Mobile wallets could hurt traditional banking business: report

U.S. financial institutions face a serious competitive threat from the rise of mobile wallet payments apps, according to a consumer study released Monday by Carlisle and Gallagher, a consulting firm that specializes in financial services.

A mobile wallet is a smartphone app that supports multiple paymentoptions, including credit cards, and potentially coupon offers andpurchasing wish lists as well. Google Wallet is the best knownmobilewallet, but PayPal hasdemoed its forthcoming offering and Apple is widely expectedto launch its own wallet app soon.

An April survey by the Pew Internet and American Life Project suggestedmobile payments will overtake credit card payments by 2020.

Nearly half of the 605 consumers Carlisle and Gallagher polledexpressed interest in adopting a mobile wallet. Of those, eight of 10would consider using PayPal, Google or Apple as aprimary provider offinancial services including banking and credit cards, with PayPal asthe strongest candidate. About 45 percent of those interested in mobilewallets said they would replace their bank with PayPal, and about aquarter would choose Google as their main financial institution.

The results are a powerful call to action for brick-and-mortarfinancial institutions given thatmost respondents expressed highlevels of satisfaction with their current banks, said Peter Olynick,Carlisle and Gallagher’s card and payments practice lead.

Consumers may not simply walk away from their banks as they adoptmobile wallets, Olynick noted. The apps however will likely erode thebanks’ relationship with their customers as the customers come toassociate banking with the app rather than their bank, he said.

Peter Wannemacher, an analyst at Forrester Research, agreed.

Appeals to younger, richer shoppers
“Financial institutions risk ending up as back-end funding sources formobile wallets and payment products owned by other brands, who operatethe front-end, consumer-facing aspects of the interaction andtransactions,” Wannemacher said in an email.

Consumers who were younger and those who were more affluent were moreinterested in shifting to mobile wallets, the study found. Both are keydemographics for financial institutions, according to Olynick.Consumers most interested in mobile wallet apps broke down into twogroups: those who think it will make shopping easier and those whothink it will make shopping more fun.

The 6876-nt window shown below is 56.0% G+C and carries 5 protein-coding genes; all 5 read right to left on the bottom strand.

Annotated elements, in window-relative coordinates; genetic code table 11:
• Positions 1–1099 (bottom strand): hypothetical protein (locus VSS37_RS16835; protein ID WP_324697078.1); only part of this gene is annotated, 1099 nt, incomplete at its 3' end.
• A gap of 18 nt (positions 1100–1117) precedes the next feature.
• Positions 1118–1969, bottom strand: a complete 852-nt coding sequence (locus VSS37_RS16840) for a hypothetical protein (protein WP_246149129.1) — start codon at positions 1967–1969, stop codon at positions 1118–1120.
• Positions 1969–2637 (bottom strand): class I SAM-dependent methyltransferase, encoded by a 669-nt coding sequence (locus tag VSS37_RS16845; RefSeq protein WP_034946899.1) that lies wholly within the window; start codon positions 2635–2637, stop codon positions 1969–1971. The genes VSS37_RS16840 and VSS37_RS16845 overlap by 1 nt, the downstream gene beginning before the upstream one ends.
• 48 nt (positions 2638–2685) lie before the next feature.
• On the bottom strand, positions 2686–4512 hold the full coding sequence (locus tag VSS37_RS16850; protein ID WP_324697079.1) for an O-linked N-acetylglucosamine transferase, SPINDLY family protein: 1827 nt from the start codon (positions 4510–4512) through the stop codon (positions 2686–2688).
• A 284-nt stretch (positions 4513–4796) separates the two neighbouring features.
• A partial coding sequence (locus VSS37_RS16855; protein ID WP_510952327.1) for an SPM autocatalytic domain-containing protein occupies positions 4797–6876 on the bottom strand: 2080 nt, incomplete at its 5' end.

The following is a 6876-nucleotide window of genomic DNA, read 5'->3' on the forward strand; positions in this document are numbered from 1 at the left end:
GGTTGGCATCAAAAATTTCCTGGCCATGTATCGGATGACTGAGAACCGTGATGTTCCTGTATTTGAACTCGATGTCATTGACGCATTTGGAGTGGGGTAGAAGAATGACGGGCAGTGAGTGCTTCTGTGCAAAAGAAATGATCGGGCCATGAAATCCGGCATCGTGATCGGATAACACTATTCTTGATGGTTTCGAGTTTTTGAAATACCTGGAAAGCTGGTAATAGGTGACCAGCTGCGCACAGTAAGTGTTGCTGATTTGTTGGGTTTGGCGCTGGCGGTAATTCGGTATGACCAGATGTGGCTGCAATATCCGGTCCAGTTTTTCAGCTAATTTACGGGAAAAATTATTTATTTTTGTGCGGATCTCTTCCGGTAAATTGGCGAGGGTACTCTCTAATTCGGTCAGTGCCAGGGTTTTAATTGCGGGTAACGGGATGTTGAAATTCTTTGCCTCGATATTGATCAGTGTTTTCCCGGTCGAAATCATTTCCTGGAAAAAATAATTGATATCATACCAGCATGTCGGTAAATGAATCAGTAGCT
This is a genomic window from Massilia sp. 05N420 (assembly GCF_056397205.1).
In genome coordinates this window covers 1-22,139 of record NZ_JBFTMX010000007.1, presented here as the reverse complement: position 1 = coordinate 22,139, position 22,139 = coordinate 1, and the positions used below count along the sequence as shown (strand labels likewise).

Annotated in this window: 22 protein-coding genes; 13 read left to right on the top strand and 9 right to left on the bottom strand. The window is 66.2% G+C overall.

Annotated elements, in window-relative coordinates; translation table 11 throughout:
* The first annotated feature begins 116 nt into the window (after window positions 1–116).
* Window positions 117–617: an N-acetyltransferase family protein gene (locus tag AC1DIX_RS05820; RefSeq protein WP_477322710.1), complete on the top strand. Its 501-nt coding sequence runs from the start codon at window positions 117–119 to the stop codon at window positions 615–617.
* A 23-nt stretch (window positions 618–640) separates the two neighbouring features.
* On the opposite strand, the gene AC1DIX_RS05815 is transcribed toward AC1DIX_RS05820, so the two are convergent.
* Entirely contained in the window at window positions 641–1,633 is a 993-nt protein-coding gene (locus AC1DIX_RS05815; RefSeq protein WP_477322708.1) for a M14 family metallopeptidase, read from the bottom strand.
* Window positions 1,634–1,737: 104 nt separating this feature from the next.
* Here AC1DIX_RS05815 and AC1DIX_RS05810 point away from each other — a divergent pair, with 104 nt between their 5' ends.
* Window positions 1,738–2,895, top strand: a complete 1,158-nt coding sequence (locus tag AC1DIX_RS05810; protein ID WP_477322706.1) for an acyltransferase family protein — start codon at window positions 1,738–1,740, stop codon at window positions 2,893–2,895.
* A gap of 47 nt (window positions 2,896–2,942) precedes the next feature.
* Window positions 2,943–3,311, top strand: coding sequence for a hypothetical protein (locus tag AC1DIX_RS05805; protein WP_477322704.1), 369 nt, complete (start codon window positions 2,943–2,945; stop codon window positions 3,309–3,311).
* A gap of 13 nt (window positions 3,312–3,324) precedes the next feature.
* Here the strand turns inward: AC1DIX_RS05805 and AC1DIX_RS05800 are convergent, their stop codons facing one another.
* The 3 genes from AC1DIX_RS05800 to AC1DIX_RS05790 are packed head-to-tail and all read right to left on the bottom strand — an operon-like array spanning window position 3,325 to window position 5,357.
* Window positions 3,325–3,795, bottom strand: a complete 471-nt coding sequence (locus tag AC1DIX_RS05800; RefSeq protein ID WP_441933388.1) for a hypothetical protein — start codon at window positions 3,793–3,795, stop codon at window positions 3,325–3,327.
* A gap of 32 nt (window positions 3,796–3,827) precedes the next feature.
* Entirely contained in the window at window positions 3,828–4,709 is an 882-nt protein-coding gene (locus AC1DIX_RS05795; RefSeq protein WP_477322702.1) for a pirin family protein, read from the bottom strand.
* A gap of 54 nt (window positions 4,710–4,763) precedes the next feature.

There’s no one-size-fits-all solution that will make all consumershappy, Olynick explained. “The shopping experience has to be richer andhas to be customizable by customer,” he said.

In order to remain competitive, the study found, financial servicesproviders need to ensure that their basic software systems areup-to-date to reduce lag time when they need to make changes to theirsystems. They also need to offer a wide range of financial features,including, for example, wish lists, deal management tools andlocation-based offers.

Traditional financial institutions will need to focus on convenience by”offering services to consumers where the benefits outweigh thebarriers to use,” Wannemacher suggested.

Banks may now have the advantage because they have proven securitymeasures and solid reputations, but as mobile payment offeringscontinue to proliferate, that could change quickly with challengers aspowerful as eBay, Google and Apple.

While “the mobile wallet space is financial institutions’ to lose,”according to Wannemacher, “the stakes are high, so banks would befoolish to cede ground to other brands.”

And Olynick emphasized that the tech companies offering financialproducts are formidable challengers.

“Some of these players are awfully big and they have deep pockets andthey have the ability to solve the security problem as well,” he said.

Cameron Scott covers search, web services and privacy for TheIDG News Service. Follow Cameron on Twitter at CScott_IDG.

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